Light as an electromagnetic wave

The theoretical description of light as electromagnetic waves has had an enormous impact on physics in the past two centuries. It was the first example of unification, i.e. the notion that electric and magnetic phenomena have a common origin. Besides, it led to the discovery of a new relativity principle called special relativity, and it disproved the existence of aether as a medium that was supposed to carry light as an elastic excitation. Perhaps the detection of gravitational wave will further confirm our fundamental ideas of space, time and mass.

International Year of Light Blog

Wave phenomena can be found everywhere in nature and the waves as described by classical mechanics are part of our daily experience. A wave is a propagating excitation of a medium – for example a mass of air or water – with the property that the medium counteracts the excitation: this counteraction is in fact the very reason for the propagation of waves.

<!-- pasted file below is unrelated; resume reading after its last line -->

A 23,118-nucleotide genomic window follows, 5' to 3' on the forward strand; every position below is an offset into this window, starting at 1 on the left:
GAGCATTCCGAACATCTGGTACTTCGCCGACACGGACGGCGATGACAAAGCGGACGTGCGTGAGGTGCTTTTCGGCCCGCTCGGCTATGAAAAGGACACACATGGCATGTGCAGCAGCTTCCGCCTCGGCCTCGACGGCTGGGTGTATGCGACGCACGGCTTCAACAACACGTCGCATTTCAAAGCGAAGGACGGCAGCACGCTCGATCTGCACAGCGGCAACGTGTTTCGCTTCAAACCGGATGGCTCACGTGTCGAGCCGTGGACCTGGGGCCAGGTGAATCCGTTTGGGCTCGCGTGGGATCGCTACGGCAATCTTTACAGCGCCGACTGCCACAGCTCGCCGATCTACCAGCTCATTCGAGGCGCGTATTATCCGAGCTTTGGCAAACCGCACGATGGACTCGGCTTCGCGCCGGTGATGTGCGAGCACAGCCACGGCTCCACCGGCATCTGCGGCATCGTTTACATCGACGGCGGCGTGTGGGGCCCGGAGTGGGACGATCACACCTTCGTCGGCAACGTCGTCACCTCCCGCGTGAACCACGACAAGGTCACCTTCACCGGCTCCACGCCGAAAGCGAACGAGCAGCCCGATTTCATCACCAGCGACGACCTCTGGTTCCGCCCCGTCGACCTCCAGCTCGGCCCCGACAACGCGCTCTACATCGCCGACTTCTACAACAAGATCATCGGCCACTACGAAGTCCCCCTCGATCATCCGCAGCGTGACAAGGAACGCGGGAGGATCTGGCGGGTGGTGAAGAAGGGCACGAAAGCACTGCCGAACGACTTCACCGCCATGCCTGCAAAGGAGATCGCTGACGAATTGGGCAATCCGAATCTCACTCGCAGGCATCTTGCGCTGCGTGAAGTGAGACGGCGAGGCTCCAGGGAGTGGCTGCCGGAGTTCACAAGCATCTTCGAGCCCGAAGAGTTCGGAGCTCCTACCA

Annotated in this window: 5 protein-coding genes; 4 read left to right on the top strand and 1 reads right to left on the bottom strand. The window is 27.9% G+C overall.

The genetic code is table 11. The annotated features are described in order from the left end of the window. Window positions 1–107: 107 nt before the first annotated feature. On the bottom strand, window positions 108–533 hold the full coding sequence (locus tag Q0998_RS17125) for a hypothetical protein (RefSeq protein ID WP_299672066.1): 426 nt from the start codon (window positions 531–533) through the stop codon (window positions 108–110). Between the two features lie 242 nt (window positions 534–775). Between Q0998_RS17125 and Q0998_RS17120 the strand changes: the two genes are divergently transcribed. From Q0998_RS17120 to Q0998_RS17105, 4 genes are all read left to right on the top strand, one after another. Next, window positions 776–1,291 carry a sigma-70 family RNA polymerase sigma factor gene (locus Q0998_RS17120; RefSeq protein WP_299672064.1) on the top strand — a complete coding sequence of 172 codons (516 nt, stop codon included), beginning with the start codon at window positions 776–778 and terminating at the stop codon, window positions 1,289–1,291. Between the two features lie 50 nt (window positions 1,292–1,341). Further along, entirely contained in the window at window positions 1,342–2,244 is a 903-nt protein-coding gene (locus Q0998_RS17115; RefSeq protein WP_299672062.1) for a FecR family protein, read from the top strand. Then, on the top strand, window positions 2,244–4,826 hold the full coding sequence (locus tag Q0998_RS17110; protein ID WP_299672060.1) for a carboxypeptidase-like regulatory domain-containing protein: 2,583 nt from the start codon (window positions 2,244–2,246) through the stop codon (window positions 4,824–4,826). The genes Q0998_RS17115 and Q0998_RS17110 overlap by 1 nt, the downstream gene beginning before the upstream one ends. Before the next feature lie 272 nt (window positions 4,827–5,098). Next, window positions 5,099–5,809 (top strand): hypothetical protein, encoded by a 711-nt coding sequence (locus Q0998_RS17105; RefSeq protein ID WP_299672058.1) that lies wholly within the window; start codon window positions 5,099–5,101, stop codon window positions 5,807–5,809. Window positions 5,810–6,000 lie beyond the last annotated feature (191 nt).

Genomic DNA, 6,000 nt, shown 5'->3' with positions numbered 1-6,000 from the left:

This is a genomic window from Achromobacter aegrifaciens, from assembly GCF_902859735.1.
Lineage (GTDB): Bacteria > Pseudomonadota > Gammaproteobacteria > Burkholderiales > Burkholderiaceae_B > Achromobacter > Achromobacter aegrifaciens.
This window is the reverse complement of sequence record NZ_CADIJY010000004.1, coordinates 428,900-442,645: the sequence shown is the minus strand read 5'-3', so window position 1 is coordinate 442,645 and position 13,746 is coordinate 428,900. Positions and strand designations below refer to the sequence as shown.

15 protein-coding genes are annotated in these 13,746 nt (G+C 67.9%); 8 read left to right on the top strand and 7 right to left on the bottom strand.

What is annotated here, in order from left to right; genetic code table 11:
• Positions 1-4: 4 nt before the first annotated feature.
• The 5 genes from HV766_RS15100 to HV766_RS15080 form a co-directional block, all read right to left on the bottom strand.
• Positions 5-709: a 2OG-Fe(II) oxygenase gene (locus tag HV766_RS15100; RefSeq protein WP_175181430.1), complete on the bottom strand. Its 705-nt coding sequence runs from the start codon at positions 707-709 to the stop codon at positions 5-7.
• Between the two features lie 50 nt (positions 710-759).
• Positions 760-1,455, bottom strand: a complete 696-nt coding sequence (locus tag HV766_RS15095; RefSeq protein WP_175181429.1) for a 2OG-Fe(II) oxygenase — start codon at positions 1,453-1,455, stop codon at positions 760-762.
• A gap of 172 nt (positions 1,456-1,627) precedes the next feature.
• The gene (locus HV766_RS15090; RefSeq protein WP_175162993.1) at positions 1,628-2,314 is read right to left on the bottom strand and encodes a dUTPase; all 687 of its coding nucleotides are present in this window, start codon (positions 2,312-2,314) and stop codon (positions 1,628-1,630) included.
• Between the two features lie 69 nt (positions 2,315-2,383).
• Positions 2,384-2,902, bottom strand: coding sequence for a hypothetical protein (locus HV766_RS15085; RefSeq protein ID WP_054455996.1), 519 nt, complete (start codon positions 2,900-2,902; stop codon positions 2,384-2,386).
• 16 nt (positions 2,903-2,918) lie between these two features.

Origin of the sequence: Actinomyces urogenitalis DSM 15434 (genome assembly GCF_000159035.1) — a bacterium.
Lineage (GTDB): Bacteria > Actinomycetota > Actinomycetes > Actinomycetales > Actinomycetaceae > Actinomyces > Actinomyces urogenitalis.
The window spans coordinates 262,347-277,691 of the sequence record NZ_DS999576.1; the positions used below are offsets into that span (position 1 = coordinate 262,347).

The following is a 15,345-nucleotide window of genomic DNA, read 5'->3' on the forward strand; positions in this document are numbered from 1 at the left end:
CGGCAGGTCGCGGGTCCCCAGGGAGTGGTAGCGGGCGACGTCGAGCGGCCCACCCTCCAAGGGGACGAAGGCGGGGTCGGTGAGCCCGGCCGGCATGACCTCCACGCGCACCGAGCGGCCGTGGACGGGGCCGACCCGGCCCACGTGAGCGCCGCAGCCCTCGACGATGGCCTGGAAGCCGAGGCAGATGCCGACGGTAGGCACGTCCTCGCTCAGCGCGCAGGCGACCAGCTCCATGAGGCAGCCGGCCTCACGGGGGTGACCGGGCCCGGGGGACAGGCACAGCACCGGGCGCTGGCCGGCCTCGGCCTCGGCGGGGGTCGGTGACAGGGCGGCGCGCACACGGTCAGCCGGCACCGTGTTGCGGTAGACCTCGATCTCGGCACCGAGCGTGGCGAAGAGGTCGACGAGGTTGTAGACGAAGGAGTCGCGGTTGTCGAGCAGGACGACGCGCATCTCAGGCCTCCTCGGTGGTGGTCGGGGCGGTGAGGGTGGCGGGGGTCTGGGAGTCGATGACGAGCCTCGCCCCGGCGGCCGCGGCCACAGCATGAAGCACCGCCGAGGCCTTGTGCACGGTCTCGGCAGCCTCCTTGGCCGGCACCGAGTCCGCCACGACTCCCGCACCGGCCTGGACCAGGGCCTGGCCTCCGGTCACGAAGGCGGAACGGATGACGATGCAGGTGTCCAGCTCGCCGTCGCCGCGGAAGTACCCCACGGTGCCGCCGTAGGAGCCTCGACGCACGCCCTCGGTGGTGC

Surfing a standing wave on the Eisbach in Munihc, Germany. Credit: Wikimedia Commons. Surfing a standing wave on the Eisbach in Munihc, Germany. Credit: Wikimedia Commons.

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